“We believe these changes will catch the attention of people who have thought about riding—and bring back people who may have left,” Ritchie added.
In the late 1800s, German immigrants who settled atop Mt. Washington grew tired of walking the steep switchback to work. They recalled the seilbahns (inclines) of their homeland and proposed the construction of wooden cable cars to carry both freight and people.
Today four cars are still used for transit on the Monongahela and Duquesne Inclines. They are among the most popular tourist destinations in the city, but thousands use them to commute to Station Square each week where they walk across the Smithfield Street Bridge or catch the T to downtown. It’s the most scenic commute in town.
“Transit-oriented development is happening in a big way. People want to live in dense, urban environments with walkable neighborhoods and access to transit,” said Jeremy Waldrup, director of the Pittsburgh Downtown Partnership. “A strong transit system lends itself to attracting a next generation workforce. We need to invest and plan for the next 20 years.”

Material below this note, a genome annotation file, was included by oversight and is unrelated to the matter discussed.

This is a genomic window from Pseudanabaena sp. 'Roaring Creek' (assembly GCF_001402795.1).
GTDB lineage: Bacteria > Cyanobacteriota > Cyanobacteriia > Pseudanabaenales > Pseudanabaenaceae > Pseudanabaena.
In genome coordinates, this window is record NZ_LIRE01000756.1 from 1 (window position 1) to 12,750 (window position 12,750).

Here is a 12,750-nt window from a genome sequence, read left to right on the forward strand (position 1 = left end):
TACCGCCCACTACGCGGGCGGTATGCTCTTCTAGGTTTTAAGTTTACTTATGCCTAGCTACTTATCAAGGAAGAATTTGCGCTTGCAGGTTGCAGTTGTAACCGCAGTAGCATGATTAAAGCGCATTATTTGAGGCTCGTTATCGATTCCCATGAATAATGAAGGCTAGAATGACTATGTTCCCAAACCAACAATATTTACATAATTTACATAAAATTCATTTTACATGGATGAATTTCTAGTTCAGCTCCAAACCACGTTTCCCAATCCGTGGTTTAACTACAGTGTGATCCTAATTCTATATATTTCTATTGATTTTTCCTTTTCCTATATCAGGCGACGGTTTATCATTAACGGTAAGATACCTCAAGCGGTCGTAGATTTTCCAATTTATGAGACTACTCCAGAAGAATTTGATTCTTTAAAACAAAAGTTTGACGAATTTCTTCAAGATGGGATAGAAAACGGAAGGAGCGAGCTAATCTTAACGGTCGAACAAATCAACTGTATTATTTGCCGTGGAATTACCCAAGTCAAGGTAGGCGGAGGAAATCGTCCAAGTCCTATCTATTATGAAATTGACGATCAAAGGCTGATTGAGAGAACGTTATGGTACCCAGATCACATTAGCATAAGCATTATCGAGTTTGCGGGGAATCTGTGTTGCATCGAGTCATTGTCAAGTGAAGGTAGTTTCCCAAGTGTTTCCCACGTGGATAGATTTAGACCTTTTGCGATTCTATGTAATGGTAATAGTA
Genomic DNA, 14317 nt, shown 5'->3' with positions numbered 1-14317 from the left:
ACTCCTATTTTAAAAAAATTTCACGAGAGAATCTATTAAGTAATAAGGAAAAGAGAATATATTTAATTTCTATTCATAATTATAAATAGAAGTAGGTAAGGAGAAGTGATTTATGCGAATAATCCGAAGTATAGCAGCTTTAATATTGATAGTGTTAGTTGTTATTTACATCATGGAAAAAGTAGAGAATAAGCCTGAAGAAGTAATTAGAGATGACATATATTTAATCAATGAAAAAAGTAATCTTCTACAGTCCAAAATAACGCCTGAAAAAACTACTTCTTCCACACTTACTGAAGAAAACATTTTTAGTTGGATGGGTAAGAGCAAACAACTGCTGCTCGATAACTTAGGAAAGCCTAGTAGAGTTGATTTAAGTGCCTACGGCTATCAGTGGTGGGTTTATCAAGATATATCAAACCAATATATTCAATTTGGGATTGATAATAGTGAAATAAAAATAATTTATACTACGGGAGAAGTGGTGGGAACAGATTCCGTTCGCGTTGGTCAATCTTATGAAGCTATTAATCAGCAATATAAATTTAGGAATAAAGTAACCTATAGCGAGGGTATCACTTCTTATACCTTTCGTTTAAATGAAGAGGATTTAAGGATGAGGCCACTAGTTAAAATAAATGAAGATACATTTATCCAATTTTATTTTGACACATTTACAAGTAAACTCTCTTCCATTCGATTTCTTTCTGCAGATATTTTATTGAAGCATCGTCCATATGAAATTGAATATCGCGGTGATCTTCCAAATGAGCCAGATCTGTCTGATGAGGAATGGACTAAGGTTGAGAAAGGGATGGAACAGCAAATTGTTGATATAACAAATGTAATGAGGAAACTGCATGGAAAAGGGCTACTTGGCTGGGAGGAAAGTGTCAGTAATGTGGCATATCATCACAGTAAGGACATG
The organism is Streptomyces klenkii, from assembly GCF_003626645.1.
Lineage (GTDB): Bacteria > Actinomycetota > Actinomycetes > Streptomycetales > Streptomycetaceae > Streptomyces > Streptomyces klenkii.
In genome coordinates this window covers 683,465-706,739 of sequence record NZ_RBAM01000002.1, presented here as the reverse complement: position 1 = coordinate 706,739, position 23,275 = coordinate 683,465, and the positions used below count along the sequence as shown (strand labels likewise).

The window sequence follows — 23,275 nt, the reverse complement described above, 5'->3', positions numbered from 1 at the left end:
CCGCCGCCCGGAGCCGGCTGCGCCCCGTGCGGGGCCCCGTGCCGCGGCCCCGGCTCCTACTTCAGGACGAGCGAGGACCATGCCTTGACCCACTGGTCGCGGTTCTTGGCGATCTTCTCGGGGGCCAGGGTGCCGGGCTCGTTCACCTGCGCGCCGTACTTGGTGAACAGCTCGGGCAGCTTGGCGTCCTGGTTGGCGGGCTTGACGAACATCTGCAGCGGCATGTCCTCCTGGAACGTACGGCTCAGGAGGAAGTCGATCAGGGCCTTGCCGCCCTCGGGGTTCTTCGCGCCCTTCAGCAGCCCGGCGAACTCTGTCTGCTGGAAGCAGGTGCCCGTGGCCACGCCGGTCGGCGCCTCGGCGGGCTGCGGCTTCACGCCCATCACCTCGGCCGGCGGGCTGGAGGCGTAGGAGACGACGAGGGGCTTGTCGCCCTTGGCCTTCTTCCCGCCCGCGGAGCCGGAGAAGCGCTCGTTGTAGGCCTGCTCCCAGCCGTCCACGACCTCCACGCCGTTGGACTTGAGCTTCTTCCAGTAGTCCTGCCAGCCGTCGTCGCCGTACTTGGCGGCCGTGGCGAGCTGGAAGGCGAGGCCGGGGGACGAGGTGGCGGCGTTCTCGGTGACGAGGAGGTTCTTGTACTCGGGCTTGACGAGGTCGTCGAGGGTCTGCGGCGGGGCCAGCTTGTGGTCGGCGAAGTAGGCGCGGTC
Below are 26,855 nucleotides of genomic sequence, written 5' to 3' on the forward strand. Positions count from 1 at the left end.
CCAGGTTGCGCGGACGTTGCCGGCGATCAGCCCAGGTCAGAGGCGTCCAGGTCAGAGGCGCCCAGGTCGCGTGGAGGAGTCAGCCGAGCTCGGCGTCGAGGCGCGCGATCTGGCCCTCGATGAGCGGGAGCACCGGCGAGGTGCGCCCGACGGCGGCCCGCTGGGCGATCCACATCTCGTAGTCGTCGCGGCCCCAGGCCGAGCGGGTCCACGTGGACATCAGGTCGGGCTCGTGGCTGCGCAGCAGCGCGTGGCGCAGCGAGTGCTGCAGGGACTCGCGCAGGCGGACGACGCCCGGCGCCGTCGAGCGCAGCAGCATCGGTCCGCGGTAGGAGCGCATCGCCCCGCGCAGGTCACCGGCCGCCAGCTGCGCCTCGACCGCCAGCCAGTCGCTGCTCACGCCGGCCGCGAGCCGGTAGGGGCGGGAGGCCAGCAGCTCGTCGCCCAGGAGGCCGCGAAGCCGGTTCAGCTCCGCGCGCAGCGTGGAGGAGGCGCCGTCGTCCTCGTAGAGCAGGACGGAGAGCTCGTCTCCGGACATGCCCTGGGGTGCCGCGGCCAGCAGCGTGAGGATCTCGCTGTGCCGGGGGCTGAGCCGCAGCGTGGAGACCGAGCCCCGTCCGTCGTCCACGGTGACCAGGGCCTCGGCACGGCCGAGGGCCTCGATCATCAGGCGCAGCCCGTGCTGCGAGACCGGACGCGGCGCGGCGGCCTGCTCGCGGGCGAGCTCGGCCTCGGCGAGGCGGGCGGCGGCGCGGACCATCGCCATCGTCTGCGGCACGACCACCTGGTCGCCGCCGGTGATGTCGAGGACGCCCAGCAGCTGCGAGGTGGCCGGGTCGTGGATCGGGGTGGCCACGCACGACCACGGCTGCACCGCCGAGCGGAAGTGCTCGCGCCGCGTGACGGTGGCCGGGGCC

Businesses can also play a role in how employees get to work. They can encourage biking and walking by providing showers and lockers for employees, installing bike parking and offering other incentives, including telecommuting to work from home.
The Pittsburgh commute is rooted in the city’s history and at the leading edge of alternative transportation. The city’s geography, topography and a changing demographic invite new and creative options for getting to work and school.
And keep in mind, with the completion of the Great Allegheny Passage (GAP) trail, commuters can now walk or bike the 335 miles from Washington DC to Pittsburgh.
Now that’s a commute.